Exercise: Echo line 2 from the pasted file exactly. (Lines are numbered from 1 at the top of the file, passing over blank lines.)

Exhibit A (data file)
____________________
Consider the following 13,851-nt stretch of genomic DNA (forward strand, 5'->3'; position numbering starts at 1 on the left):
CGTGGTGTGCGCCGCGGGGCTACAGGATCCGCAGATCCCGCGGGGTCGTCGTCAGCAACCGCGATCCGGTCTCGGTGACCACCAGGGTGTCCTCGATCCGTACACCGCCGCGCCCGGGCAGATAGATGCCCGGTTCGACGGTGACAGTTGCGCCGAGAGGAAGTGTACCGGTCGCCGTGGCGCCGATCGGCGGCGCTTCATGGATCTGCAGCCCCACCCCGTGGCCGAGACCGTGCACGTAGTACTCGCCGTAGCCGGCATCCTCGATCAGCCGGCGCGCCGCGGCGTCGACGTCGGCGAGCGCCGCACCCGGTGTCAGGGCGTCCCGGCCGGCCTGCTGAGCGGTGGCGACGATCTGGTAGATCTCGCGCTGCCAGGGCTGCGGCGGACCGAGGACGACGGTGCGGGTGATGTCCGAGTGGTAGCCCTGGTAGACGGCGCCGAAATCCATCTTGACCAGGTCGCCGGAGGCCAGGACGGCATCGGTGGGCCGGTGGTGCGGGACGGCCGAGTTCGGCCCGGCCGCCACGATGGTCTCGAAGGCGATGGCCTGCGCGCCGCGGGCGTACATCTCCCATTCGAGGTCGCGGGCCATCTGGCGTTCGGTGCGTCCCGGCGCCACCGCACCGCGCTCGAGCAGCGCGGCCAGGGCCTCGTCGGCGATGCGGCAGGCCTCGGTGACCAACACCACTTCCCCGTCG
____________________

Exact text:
CGTGGTGTGCGCCGCGGGGCTACAGGATCCGCAGATCCCGCGGGGTCGTCGTCAGCAACCGCGATCCGGTCTCGGTGACCACCAGGGTGTCCTCGATCCGTACACCGCCGCGCCCGGGCAGATAGATGCCCGGTTCGACGGTGACAGTTGCGCCGAGAGGAAGTGTACCGGTCGCCGTGGCGCCGATCGGCGGCGCTTCATGGATCTGCAGCCCCACCCCGTGGCCGAGACCGTGCACGTAGTACTCGCCGTAGCCGGCATCCTCGATCAGCCGGCGCGCCGCGGCGTCGACGTCGGCGAGCGCCGCACCCGGTGTCAGGGCGTCCCGGCCGGCCTGCTGAGCGGTGGCGACGATCTGGTAGATCTCGCGCTGCCAGGGCTGCGGCGGACCGAGGACGACGGTGCGGGTGATGTCCGAGTGGTAGCCCTGGTAGACGGCGCCGAAATCCATCTTGACCAGGTCGCCGGAGGCCAGGACGGCATCGGTGGGCCGGTGGTGCGGGACGGCCGAGTTCGGCCCGGCCGCCACGATGGTCTCGAAGGCGATGGCCTGCGCGCCGCGGGCGTACATCTCCCATTCGAGGTCGCGGGCCATCTGGCGTTCGGTGCGTCCCGGCGCCACCGCACCGCGCTCGAGCAGCGCGGCCAGGGCCTCGTCGGCGATGCGGCAGGCCTCGGTGACCAACACCACTTCCCCGTCG